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Abstraction's Forms

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Organizer: Sam Fallon

Co-Organizer: Justin Sider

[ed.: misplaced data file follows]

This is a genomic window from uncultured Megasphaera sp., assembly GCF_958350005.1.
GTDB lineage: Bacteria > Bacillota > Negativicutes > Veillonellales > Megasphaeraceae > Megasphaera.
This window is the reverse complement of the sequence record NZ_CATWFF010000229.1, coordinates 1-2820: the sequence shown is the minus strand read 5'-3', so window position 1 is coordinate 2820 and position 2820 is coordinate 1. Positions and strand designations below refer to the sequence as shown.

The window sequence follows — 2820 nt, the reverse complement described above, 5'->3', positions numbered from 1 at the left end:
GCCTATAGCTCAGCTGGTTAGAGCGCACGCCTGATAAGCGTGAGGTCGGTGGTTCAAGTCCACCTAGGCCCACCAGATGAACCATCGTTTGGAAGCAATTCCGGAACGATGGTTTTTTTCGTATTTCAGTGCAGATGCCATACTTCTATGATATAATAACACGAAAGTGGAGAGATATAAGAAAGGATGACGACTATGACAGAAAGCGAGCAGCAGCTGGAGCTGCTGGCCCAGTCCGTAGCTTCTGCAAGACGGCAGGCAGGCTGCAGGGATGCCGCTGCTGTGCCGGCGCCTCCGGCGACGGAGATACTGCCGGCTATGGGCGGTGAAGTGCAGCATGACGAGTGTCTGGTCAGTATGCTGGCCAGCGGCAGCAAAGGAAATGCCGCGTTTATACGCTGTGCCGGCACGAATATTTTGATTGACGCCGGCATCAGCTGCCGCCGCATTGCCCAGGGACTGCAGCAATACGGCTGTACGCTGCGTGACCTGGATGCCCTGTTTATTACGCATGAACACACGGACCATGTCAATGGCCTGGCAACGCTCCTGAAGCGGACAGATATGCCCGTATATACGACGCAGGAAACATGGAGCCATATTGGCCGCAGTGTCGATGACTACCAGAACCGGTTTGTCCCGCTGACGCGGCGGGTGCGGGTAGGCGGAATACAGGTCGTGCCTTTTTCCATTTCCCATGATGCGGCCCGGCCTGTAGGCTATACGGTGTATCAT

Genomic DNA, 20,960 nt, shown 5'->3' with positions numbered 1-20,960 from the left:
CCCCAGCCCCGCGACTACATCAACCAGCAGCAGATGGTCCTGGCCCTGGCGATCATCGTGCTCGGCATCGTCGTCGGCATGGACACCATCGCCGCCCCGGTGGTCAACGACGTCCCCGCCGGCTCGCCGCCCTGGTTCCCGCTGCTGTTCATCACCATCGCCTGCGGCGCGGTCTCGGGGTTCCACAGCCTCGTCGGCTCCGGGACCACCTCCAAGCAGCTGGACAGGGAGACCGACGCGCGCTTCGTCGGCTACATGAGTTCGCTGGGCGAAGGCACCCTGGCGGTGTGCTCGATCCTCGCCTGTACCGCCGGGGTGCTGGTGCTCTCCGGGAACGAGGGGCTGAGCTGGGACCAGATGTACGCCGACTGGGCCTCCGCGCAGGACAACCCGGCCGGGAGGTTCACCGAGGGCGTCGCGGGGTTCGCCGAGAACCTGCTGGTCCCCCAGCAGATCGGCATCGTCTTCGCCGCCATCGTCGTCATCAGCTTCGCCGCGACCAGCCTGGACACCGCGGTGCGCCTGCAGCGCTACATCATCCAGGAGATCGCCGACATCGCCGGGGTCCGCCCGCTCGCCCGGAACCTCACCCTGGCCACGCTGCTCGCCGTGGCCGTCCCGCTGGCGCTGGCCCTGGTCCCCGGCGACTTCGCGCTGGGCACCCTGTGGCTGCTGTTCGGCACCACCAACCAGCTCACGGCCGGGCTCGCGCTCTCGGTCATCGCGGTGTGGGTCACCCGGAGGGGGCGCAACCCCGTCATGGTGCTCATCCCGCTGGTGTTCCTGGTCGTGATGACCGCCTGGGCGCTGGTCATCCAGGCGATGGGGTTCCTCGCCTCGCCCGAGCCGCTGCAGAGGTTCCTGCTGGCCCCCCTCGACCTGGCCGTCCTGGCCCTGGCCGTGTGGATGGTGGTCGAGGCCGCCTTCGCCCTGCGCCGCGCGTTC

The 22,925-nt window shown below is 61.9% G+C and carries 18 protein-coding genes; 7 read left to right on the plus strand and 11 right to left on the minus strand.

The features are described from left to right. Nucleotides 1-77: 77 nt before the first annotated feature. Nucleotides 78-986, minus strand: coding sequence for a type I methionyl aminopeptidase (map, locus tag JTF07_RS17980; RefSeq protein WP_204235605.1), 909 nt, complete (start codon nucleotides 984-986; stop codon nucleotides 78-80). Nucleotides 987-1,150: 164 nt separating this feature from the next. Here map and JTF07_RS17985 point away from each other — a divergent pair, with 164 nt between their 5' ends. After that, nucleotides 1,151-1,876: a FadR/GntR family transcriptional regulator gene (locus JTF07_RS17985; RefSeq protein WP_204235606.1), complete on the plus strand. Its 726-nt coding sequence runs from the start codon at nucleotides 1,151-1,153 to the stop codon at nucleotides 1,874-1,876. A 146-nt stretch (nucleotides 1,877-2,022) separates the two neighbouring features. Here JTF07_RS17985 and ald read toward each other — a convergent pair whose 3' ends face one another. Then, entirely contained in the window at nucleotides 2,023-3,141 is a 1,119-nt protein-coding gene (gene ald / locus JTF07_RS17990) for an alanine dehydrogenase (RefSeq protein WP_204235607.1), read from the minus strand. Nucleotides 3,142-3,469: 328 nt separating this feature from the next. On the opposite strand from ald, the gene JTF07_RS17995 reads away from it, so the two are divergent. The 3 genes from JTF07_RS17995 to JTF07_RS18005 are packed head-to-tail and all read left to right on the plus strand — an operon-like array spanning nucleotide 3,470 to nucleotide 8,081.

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Abstraction has long been a dirty word for literary critics, who tend to valorize the particular, the singular, the concrete. But criticism depends on general categories nonetheless, precisely because literature expresses itself through them. There are signs that literary studies is ready for a return to the question of abstraction, including the recent resurgence of interest in “form,” the ongoing debates over “scale,” and—most notably—the English Institute’s decision to make “Abstraction” the theme of its Fall 2019 meeting. What would a criticism that engages with abstraction and generalization, rather than avoiding or eliding them, look like? This seminar solicits papers that, in argument or approach, offer answers to this question, exploring modes of abstraction across theoretical schools, national cultures, and historical periods. What models for generalization and abstraction might we discover in different historical moments or cultural traditions? How do our critical categories in the present encounter and engage with alternative modes of abstraction (categories of genre, form, figure, etc.)? What relationship obtains between our critical abstractions and the particulars of the works we study? How are abstractions generated out of those particulars, and what utility can they have for literary study at large? Papers might directly address abstraction as a theoretical concern, or they might explore abstraction as an effect or condition of particular aesthetic modes (allegory), figures (metaphor), or genres (the lyric).

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